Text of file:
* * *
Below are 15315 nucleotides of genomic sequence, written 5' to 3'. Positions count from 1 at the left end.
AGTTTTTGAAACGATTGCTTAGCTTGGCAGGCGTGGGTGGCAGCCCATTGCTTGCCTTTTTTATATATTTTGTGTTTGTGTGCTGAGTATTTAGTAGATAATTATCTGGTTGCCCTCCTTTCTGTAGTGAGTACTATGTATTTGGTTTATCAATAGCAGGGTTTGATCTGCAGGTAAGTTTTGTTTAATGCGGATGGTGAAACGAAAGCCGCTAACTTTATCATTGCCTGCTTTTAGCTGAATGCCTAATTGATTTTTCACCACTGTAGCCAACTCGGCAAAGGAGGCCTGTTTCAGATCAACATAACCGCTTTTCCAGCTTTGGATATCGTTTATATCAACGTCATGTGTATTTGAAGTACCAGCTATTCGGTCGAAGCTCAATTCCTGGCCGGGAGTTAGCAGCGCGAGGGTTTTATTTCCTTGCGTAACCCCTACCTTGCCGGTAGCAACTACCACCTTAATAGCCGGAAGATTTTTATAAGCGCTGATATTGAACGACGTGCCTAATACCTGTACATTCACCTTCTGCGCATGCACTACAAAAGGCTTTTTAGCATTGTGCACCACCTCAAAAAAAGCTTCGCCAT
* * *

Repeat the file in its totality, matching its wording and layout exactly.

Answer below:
Below are 15315 nucleotides of genomic sequence, written 5' to 3'. Positions count from 1 at the left end.
AGTTTTTGAAACGATTGCTTAGCTTGGCAGGCGTGGGTGGCAGCCCATTGCTTGCCTTTTTTATATATTTTGTGTTTGTGTGCTGAGTATTTAGTAGATAATTATCTGGTTGCCCTCCTTTCTGTAGTGAGTACTATGTATTTGGTTTATCAATAGCAGGGTTTGATCTGCAGGTAAGTTTTGTTTAATGCGGATGGTGAAACGAAAGCCGCTAACTTTATCATTGCCTGCTTTTAGCTGAATGCCTAATTGATTTTTCACCACTGTAGCCAACTCGGCAAAGGAGGCCTGTTTCAGATCAACATAACCGCTTTTCCAGCTTTGGATATCGTTTATATCAACGTCATGTGTATTTGAAGTACCAGCTATTCGGTCGAAGCTCAATTCCTGGCCGGGAGTTAGCAGCGCGAGGGTTTTATTTCCTTGCGTAACCCCTACCTTGCCGGTAGCAACTACCACCTTAATAGCCGGAAGATTTTTATAAGCGCTGATATTGAACGACGTGCCTAATACCTGTACATTCACCTTCTGCGCATGCACTACAAAAGGCTTTTTAGCATTGTGCACCACCTCAAAAAAAGCTTCGCCAT